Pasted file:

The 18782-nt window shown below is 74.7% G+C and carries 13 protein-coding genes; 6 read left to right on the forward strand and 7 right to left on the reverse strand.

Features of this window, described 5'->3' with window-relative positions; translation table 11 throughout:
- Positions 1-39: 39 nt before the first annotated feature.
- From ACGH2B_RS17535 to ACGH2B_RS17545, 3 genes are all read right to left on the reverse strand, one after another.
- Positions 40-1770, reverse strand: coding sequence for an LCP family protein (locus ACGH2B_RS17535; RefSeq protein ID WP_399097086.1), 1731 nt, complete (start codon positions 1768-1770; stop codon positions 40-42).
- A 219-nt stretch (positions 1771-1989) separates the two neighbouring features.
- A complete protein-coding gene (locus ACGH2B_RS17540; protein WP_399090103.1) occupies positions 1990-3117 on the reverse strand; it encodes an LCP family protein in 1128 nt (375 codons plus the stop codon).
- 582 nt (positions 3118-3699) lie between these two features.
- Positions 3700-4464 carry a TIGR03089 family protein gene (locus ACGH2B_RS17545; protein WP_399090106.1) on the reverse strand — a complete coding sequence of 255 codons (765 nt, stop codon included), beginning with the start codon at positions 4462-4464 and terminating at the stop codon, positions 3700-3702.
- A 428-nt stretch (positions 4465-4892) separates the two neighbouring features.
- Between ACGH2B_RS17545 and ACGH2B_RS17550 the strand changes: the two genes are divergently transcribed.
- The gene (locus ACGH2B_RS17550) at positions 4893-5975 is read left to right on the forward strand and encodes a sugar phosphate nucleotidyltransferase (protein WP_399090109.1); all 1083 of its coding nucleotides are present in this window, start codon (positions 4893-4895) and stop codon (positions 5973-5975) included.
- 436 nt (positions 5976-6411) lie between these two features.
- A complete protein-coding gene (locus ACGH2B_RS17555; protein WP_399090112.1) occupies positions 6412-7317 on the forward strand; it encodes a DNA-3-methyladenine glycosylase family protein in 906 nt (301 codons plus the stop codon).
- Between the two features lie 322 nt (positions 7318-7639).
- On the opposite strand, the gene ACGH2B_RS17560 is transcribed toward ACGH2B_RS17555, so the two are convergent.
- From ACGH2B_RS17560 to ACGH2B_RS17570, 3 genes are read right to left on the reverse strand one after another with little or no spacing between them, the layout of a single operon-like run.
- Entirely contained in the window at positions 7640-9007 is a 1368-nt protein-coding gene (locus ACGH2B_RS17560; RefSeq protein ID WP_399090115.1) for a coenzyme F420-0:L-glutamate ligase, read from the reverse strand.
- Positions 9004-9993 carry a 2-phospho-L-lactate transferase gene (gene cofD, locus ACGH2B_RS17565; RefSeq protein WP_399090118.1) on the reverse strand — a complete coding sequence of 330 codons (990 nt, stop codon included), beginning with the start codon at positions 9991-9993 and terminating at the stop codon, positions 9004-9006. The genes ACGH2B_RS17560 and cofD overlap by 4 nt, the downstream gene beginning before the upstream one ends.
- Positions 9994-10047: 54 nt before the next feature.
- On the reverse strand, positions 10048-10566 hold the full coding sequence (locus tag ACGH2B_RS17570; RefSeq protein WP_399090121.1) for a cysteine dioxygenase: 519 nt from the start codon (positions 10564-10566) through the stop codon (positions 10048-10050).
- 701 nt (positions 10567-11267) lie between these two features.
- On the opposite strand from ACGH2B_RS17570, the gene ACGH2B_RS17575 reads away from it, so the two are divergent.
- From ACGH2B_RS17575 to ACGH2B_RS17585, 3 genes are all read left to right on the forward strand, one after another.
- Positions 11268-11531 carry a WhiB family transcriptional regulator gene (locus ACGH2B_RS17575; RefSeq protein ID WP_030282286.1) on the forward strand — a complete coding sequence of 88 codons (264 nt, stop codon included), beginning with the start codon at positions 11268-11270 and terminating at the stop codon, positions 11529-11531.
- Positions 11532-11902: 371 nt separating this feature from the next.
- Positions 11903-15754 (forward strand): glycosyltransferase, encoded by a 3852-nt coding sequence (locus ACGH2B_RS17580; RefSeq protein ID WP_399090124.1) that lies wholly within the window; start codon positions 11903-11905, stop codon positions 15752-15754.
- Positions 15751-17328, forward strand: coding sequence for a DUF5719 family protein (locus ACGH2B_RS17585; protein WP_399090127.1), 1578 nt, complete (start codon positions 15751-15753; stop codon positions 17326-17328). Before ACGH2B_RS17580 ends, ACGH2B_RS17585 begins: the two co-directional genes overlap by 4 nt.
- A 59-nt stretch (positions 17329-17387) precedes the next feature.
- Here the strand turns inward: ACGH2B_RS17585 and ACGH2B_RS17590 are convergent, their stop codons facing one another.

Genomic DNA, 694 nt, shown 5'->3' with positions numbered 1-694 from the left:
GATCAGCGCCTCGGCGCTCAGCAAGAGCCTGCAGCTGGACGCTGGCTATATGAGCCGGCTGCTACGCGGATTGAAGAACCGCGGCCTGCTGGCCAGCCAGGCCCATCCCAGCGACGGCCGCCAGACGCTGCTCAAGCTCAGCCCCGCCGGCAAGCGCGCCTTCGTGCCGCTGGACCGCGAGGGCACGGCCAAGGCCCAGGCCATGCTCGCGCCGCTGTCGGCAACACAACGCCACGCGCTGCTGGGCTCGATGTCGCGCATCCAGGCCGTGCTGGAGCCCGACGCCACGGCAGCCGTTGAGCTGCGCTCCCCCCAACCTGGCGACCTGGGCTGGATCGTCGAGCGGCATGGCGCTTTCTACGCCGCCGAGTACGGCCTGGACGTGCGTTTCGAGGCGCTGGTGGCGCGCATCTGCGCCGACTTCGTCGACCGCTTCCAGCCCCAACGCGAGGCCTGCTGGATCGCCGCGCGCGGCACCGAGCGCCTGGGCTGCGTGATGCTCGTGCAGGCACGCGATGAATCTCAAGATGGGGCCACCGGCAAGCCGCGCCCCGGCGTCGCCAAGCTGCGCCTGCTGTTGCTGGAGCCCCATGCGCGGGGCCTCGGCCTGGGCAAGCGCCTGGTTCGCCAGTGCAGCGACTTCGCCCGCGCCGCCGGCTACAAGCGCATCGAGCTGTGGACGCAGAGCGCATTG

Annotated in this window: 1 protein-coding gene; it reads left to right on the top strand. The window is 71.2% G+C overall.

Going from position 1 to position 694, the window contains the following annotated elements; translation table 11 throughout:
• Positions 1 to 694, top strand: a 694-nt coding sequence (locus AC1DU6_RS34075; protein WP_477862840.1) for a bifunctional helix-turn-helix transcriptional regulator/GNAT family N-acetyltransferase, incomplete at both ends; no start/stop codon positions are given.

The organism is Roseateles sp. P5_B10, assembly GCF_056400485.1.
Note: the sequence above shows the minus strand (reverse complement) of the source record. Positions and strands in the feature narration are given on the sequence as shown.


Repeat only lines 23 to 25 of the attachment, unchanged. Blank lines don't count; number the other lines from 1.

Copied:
- On the opposite strand from ACGH2B_RS17570, the gene ACGH2B_RS17575 reads away from it, so the two are divergent.
- From ACGH2B_RS17575 to ACGH2B_RS17585, 3 genes are all read left to right on the forward strand, one after another.
- Positions 11268-11531 carry a WhiB family transcriptional regulator gene (locus ACGH2B_RS17575; RefSeq protein ID WP_030282286.1) on the forward strand — a complete coding sequence of 88 codons (264 nt, stop codon included), beginning with the start codon at positions 11268-11270 and terminating at the stop codon, positions 11529-11531.